Summer officially began June 21 and eager teenagers look forward to summer jobs, summer parties and school-free days.
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Most parents are not as enthusiastic as these teens. Why? Most parents by their very nature worry about their teens. And rightly so, many parents are aware that automobile crashes are the leading cause of death for teenagers across the United States. The U.S. Census Data says there are 13 million teen drivers.
According to the National Highway Traffic Safety Administration, the period between Memorial Day and Labor Day is the deadliest for drivers ages 15-20.
Traffic safety experts tell me the higher fatality rate is because teens have more free time and have less parental supervision, because Mom and Dad are at work. They also drive more at night, and that’s when road risks are higher, and then there are relaxed curfews as well.
According to the AAA (American Automobile Association) the hours from 10 p.m. to midnight on Fridays and Saturdays are four of the deadliest driving hours of the week for teens. And during the summer, because there’s no school the next day, a Monday night is no different from a Friday night for many teens. Driving with your friends to find a party at 10 p.m. is very different from driving to school at 7 a.m. on a weekday. There’s a very different environment inside and outside the car. And distractions can be deadly. So can inexperienced drivers and immaturity.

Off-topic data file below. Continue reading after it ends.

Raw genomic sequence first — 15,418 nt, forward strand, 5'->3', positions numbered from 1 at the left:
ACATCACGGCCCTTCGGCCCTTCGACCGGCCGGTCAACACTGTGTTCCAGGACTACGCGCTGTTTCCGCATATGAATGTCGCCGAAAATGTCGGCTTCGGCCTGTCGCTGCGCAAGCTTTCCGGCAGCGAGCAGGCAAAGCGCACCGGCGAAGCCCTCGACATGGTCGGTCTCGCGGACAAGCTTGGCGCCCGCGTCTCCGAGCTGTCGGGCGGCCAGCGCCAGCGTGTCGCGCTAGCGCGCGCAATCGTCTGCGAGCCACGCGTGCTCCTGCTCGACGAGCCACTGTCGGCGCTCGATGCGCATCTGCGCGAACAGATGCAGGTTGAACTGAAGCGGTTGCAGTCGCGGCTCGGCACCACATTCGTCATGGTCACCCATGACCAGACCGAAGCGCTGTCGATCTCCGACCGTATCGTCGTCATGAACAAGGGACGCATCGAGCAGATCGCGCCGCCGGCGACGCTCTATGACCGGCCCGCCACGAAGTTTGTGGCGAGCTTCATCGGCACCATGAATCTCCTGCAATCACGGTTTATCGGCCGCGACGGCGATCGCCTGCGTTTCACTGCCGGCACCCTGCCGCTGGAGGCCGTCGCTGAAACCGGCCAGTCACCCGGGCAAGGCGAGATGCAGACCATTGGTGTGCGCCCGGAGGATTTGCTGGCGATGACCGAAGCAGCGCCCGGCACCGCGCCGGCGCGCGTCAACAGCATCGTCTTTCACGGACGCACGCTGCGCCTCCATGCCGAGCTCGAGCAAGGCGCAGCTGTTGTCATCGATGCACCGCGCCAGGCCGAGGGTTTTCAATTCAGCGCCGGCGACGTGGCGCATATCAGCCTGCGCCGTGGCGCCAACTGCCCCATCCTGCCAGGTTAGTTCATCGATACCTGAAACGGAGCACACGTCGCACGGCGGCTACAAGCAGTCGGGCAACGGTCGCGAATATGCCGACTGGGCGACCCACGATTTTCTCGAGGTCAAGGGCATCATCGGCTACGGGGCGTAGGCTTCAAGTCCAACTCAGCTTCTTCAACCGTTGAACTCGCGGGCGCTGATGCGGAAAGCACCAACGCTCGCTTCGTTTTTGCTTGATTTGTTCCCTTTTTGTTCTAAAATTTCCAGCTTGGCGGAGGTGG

Even more concerning are teens driving under the influence. Remember the 13 million teen drivers I was talking about? A survey done by SADD (Students Against Destructive Decisions) and Liberty Mutual shows that 23 percent of these drivers admit to driving while under the influence of alcohol, marijuana or illegally-used prescription drugs. With this high percentage driving under the influence, this means a potential 4 million impaired teenage drivers across the U.S. will be on our roadways. Of the high-schoolers surveyed, nearly 20 percent of those who drink and drive say it improves their driving, while 34 percent who drive under the influence of marijuana also agree.
Scary at best! It’s apparent that teens admit to extreme unsafe driving habits and dismiss any notion at all that they could be unsafe drivers. Do teens have a different definition of “safe,” or do we need to do a better job educating kids about the dangers of impaired and distracted driving?
Parents need to set the rules for teen driving on a daily basis. Always know where your teens are driving, who they are with and what time they will be home. No driving under the influence, no risk taking, no unbuckled seat belts, no speeding, no texting and no cell phone use period. Remember you’re the parents and you set the boundaries.
Cary Quashen is a high-risk teen counselor and certified addiction specialist. He is the founder and president of Action Parent & Teen Support Group Programs, Action Family Counseling, and the Action Zone Teen Center in the Santa Clarita Valley. Quashen may be reached by calling 661-297-8691.
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Source: Santa Clarita News